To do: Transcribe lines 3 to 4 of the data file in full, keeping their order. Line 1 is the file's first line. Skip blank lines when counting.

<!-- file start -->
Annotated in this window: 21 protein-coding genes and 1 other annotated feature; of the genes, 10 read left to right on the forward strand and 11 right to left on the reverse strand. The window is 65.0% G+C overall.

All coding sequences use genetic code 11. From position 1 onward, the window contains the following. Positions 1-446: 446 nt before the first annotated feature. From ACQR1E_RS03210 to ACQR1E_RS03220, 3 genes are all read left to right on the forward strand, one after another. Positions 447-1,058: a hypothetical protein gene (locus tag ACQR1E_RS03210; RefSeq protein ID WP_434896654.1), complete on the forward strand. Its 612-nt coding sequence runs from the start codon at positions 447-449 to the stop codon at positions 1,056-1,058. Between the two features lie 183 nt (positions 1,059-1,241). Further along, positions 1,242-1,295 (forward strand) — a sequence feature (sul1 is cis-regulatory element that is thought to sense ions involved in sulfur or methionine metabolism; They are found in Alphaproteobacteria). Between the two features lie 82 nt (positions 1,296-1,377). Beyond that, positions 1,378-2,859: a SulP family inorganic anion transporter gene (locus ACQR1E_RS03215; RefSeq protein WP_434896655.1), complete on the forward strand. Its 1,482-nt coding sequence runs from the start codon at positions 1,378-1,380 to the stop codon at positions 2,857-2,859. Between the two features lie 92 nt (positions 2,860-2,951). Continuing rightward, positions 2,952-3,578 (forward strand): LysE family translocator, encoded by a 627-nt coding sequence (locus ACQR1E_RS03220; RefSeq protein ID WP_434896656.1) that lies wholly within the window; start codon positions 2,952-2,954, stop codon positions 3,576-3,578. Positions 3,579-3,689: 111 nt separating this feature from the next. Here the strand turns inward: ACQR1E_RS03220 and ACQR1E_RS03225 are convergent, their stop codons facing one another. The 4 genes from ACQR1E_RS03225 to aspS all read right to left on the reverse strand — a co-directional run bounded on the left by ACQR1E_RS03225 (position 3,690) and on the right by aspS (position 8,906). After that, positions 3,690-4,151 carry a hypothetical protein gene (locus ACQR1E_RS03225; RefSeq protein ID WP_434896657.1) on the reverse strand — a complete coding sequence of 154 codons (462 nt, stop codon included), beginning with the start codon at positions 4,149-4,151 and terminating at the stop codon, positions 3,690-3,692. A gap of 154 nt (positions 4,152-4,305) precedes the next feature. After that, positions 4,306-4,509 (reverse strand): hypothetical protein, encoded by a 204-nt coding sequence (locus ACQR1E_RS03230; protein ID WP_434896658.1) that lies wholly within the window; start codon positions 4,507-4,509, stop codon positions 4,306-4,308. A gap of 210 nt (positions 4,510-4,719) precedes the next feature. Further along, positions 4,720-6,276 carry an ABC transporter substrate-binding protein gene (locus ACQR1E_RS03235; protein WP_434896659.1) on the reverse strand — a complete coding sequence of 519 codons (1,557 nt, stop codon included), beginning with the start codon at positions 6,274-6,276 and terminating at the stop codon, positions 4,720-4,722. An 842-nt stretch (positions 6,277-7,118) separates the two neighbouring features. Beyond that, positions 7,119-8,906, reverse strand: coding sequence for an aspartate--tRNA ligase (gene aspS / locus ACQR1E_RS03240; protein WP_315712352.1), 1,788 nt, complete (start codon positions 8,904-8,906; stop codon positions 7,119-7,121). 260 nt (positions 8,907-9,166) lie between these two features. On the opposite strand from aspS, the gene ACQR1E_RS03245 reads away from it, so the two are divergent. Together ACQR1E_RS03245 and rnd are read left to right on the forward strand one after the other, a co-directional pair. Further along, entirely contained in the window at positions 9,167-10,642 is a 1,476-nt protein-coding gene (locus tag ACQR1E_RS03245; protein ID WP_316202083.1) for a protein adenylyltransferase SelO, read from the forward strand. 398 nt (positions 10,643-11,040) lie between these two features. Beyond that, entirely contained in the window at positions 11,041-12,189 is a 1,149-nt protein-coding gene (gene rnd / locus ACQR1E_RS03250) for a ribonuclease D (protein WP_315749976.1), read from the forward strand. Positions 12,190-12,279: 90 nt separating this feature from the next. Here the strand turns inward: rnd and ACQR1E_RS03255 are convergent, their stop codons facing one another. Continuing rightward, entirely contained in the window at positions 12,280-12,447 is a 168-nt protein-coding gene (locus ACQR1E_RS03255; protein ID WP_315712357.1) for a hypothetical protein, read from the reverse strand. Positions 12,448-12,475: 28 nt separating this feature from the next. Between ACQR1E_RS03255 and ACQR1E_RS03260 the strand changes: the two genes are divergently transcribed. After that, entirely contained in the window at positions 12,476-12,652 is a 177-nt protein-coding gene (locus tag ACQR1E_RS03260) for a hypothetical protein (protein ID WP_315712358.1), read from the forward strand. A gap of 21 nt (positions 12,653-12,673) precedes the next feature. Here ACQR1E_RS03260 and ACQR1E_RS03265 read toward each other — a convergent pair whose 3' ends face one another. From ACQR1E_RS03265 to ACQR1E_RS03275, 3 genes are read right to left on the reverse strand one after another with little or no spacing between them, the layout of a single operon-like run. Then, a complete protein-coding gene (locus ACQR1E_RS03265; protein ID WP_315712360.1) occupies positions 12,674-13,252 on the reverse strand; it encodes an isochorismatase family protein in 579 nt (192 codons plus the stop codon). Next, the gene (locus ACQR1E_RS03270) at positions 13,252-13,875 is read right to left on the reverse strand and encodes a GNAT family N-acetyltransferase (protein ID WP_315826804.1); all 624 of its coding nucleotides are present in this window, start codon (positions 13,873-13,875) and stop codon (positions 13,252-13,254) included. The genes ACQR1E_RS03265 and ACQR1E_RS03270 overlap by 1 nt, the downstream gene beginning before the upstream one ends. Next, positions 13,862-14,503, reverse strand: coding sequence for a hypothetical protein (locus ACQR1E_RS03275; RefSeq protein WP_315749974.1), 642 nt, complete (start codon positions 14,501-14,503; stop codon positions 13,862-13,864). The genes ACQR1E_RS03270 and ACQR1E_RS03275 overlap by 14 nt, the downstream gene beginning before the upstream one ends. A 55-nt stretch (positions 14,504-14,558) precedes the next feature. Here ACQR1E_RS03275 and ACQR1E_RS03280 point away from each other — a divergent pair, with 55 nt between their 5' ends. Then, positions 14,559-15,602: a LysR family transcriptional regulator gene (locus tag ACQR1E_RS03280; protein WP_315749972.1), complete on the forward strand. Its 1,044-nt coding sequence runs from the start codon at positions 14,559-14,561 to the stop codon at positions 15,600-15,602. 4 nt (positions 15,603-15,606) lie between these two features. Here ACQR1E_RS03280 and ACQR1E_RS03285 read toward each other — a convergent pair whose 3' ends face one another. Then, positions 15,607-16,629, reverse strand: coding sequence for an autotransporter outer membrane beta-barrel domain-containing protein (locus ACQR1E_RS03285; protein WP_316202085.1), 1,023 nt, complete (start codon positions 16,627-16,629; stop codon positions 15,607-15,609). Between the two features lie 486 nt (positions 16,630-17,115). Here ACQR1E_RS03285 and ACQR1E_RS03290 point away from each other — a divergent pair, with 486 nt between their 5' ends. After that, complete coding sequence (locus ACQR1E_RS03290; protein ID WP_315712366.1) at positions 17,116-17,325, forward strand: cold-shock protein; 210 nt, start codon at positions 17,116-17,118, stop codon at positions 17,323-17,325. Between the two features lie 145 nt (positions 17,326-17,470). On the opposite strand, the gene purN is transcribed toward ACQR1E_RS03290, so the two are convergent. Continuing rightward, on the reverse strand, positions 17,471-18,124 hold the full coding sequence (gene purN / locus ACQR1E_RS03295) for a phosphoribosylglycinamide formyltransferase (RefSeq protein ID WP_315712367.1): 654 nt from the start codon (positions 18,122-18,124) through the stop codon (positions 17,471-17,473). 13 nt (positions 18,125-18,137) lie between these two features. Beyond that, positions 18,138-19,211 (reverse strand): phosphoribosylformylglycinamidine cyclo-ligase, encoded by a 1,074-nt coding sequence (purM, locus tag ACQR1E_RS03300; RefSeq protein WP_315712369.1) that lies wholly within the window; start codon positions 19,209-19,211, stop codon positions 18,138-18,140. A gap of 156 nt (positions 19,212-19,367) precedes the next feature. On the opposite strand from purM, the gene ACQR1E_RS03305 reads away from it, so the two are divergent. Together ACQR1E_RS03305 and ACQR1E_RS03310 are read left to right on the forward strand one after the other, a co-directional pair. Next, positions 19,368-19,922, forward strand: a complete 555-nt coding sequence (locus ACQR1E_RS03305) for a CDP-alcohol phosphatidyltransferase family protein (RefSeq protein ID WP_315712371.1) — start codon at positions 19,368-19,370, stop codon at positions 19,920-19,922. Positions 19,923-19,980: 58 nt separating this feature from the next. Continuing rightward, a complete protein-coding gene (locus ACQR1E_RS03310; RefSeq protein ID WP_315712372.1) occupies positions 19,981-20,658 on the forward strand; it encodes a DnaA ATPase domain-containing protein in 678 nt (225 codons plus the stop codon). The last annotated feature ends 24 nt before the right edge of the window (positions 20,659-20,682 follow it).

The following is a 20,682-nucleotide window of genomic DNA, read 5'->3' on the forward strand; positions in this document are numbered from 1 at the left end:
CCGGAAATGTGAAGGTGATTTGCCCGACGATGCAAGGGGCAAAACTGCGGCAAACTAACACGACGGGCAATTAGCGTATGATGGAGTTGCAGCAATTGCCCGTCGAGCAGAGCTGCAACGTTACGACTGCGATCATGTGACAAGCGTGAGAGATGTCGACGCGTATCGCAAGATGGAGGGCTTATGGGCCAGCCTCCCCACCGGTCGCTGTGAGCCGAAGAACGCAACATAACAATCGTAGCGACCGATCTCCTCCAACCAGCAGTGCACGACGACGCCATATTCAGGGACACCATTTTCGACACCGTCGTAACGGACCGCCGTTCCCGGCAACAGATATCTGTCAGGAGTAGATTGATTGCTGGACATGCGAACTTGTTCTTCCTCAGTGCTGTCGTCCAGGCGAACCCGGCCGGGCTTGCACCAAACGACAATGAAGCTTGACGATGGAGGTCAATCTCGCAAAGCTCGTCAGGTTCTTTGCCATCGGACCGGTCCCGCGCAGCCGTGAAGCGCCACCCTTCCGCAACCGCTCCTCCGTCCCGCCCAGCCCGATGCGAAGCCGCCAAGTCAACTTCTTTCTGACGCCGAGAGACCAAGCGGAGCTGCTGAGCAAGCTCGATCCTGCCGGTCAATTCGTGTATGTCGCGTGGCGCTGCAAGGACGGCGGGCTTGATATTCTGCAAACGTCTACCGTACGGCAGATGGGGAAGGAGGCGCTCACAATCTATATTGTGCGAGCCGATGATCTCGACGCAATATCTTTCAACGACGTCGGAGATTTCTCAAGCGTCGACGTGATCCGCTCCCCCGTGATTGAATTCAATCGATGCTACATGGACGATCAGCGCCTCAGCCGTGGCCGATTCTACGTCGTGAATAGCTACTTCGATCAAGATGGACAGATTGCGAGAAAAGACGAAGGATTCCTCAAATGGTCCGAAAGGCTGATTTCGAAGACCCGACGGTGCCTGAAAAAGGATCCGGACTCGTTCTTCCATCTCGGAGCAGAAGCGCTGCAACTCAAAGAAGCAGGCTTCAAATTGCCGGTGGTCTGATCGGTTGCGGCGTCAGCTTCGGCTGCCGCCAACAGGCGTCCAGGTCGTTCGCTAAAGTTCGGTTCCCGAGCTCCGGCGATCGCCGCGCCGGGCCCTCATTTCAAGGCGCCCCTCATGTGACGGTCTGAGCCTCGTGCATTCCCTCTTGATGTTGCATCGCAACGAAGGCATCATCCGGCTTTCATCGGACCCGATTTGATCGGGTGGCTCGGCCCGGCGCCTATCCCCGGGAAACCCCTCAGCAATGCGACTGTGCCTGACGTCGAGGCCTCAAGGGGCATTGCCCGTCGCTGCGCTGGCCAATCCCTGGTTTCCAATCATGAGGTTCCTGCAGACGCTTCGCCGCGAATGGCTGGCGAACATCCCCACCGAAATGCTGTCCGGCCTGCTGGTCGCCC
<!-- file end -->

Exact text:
The following is a 20,682-nucleotide window of genomic DNA, read 5'->3' on the forward strand; positions in this document are numbered from 1 at the left end:
CCGGAAATGTGAAGGTGATTTGCCCGACGATGCAAGGGGCAAAACTGCGGCAAACTAACACGACGGGCAATTAGCGTATGATGGAGTTGCAGCAATTGCCCGTCGAGCAGAGCTGCAACGTTACGACTGCGATCATGTGACAAGCGTGAGAGATGTCGACGCGTATCGCAAGATGGAGGGCTTATGGGCCAGCCTCCCCACCGGTCGCTGTGAGCCGAAGAACGCAACATAACAATCGTAGCGACCGATCTCCTCCAACCAGCAGTGCACGACGACGCCATATTCAGGGACACCATTTTCGACACCGTCGTAACGGACCGCCGTTCCCGGCAACAGATATCTGTCAGGAGTAGATTGATTGCTGGACATGCGAACTTGTTCTTCCTCAGTGCTGTCGTCCAGGCGAACCCGGCCGGGCTTGCACCAAACGACAATGAAGCTTGACGATGGAGGTCAATCTCGCAAAGCTCGTCAGGTTCTTTGCCATCGGACCGGTCCCGCGCAGCCGTGAAGCGCCACCCTTCCGCAACCGCTCCTCCGTCCCGCCCAGCCCGATGCGAAGCCGCCAAGTCAACTTCTTTCTGACGCCGAGAGACCAAGCGGAGCTGCTGAGCAAGCTCGATCCTGCCGGTCAATTCGTGTATGTCGCGTGGCGCTGCAAGGACGGCGGGCTTGATATTCTGCAAACGTCTACCGTACGGCAGATGGGGAAGGAGGCGCTCACAATCTATATTGTGCGAGCCGATGATCTCGACGCAATATCTTTCAACGACGTCGGAGATTTCTCAAGCGTCGACGTGATCCGCTCCCCCGTGATTGAATTCAATCGATGCTACATGGACGATCAGCGCCTCAGCCGTGGCCGATTCTACGTCGTGAATAGCTACTTCGATCAAGATGGACAGATTGCGAGAAAAGACGAAGGATTCCTCAAATGGTCCGAAAGGCTGATTTCGAAGACCCGACGGTGCCTGAAAAAGGATCCGGACTCGTTCTTCCATCTCGGAGCAGAAGCGCTGCAACTCAAAGAAGCAGGCTTCAAATTGCCGGTGGTCTGATCGGTTGCGGCGTCAGCTTCGGCTGCCGCCAACAGGCGTCCAGGTCGTTCGCTAAAGTTCGGTTCCCGAGCTCCGGCGATCGCCGCGCCGGGCCCTCATTTCAAGGCGCCCCTCATGTGACGGTCTGAGCCTCGTGCATTCCCTCTTGATGTTGCATCGCAACGAAGGCATCATCCGGCTTTCATCGGACCCGATTTGATCGGGTGGCTCGGCCCGGCGCCTATCCCCGGGAAACCCCTCAGCAATGCGACTGTGCCTGACGTCGAGGCCTCAAGGGGCATTGCCCGTCGCTGCGCTGGCCAATCCCTGGTTTCCAATCATGAGGTTCCTGCAGACGCTTCGCCGCGAATGGCTGGCGAACATCCCCACCGAAATGCTGTCCGGCCTGCTGGTCGCCC